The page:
The Presidential Initiative is intended to foster excellence and preeminence in urban and place-based research and creative work at CU Denver through offering funding, coordinating faculty across campus, communicating outcomes, enabling connections with partners in the community, and serving as a resource for sharing data and best practices. In so doing, it is intended to both increase the impact of CU Denver’s urban and place-based research and creative work, and to attract and fund faculty and students interested in this domain. While focused on urban issues generally, the Initiative emphasizes work relevant to the Front Range, particularly when it has implications nationally or internationally.
The Initiative funds projects that address critical and timely topics related to cities, such as: Social and Environmental Justice, Equity and Inclusion, Affordable Housing, Plan Making, Public Spaces, Global Cities, Smart Cities, Urban Informatics, Artificial Intelligence for Cities, Infrastructure, Transportation and Mobility, Climate Adaptation, Green Infrastructure, Air and Water Quality, Urban Ecology, Biomimicry, Green Real Estate Development, Public Health, Water and Energy Use, Natural Hazards Mitigation, Environmental Policy, Public Finance, Historic Preservation, Creative Industries, Placemaking, Community Development, Arts and Urban Revitalization, Healthcare Access, Economic Development, Behavioral Economics, Education Policy and Practice, Public Policy and Governance, Public Safety, Public Engagement, Entrepreneurship, Urban Design, Construction Management, and much more.
The 2021 Request for Proposals for seed grants is now closed. Full descriptions of the projects awarded in the 2020 round of funding are given from the links below.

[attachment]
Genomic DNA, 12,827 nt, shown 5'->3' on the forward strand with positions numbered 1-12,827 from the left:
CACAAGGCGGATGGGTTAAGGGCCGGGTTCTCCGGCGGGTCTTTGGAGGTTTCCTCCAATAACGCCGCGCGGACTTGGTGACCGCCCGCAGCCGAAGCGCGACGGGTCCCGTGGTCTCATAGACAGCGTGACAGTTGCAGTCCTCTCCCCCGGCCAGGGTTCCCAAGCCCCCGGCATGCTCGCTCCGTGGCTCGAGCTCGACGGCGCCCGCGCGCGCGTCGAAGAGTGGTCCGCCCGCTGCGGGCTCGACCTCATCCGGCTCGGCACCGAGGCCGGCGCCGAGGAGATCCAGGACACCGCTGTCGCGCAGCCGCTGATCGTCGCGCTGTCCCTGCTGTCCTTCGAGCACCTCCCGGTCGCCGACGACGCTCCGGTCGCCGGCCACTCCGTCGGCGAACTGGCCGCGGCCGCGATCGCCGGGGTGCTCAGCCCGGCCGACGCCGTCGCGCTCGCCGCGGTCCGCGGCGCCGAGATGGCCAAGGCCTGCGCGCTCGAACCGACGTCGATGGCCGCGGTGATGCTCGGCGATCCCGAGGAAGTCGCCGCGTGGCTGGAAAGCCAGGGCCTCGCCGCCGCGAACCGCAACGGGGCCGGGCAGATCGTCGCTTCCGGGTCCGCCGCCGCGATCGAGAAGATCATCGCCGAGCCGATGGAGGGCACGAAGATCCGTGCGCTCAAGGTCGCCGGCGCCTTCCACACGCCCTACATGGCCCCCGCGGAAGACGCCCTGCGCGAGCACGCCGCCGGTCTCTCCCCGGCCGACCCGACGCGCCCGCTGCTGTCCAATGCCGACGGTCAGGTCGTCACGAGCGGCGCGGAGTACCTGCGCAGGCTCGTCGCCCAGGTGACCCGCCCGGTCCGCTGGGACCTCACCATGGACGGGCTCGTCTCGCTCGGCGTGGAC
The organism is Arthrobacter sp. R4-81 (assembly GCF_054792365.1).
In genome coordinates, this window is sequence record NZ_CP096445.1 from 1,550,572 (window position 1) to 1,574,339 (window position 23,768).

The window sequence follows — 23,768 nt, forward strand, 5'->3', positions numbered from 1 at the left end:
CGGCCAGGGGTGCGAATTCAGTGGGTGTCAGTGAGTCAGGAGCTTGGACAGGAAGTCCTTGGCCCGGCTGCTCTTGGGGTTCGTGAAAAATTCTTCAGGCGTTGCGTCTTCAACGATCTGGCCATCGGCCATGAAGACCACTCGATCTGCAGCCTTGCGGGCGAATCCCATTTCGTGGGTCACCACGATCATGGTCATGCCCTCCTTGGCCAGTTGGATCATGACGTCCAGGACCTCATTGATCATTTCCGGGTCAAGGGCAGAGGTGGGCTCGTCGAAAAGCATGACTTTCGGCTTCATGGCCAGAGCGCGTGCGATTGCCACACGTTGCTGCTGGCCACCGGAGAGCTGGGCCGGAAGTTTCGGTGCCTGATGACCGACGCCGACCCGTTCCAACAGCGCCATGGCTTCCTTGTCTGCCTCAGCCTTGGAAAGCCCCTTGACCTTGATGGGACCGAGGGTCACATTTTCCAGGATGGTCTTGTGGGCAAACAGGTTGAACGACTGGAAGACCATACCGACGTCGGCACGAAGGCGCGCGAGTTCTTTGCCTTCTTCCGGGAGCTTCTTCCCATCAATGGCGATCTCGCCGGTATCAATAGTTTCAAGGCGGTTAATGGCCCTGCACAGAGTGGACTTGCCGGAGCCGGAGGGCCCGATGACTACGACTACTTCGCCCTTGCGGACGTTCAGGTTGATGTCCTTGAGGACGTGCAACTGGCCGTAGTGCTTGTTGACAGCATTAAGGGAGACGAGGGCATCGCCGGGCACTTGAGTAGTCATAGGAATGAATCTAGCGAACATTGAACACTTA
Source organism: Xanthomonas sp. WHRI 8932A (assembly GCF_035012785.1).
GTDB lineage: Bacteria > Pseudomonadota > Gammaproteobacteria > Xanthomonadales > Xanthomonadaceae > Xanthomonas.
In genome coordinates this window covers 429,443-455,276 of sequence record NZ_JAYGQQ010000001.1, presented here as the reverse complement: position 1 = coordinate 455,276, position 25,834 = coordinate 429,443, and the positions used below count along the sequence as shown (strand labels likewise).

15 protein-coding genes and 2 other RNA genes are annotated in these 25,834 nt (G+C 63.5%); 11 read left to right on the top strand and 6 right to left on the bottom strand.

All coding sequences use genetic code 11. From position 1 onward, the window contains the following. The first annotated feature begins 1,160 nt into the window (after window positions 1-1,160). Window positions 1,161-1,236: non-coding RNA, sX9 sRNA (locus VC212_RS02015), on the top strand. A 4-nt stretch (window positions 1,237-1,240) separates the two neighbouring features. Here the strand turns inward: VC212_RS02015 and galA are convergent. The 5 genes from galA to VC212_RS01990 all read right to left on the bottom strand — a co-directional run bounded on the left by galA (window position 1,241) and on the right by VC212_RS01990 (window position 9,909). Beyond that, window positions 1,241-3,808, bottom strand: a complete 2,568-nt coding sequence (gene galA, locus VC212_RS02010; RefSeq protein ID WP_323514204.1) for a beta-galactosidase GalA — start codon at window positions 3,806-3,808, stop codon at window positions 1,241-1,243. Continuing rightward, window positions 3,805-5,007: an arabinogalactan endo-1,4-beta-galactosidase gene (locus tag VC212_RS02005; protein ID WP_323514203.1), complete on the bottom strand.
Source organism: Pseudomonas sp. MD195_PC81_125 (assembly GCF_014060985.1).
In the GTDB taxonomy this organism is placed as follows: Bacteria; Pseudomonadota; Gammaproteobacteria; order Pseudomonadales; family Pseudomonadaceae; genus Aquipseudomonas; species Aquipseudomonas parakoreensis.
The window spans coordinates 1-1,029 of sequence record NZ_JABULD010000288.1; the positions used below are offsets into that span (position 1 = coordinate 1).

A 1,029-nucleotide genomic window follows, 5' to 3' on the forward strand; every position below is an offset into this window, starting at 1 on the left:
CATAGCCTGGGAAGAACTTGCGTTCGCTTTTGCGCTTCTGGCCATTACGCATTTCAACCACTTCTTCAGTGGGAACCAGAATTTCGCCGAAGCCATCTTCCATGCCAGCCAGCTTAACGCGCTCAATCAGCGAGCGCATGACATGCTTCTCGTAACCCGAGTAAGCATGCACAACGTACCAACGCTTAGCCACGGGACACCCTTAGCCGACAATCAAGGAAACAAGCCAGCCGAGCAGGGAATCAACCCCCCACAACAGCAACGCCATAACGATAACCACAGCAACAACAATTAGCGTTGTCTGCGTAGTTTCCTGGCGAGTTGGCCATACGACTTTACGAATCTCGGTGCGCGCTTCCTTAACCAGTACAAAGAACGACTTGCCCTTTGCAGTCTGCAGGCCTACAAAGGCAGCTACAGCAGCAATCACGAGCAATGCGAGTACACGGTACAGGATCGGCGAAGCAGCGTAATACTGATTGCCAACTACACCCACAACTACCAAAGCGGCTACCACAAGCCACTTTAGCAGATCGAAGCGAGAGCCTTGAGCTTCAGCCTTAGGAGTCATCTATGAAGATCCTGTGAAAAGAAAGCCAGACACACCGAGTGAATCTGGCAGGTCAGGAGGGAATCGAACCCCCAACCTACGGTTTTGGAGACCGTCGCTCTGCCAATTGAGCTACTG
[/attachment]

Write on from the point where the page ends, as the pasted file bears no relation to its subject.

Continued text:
Unit: Department of Computer Science and Engineering
The Colorado Department of Transportation (CDOT), building on a collaboration with Denver Department of Public Health and Environment (DDPHE), is initiating a multi-year Federal Highway Administration (FHWA) funded project to document and understand impacts of typical highway construction activities on air quality in the Front Range. As part of this project the team is deploying a variety of environmental monitoring sensors along the I-270 corridor, collecting multimodal environmental data including PM2.5, PM10, NOx, and total tVOC (Total Volatile Organic Compounds), to name a few. The existing collaboration has similar suites of sensors along the central I-70 corridor. With our proposed project, in partnership with the aforementioned team we will (1) obtain air quality data from the location targeted by the FHWA sponsored project, (2) augment and fuse the air quality data with publicly available construction, traffic, and weather datasets, and finally, (3) use the fused data to develop descriptive and predictive causal models that can quantify the impact of highway construction projects on air quality.
View project updates from the 2021 Fall Research Showcase [PDF]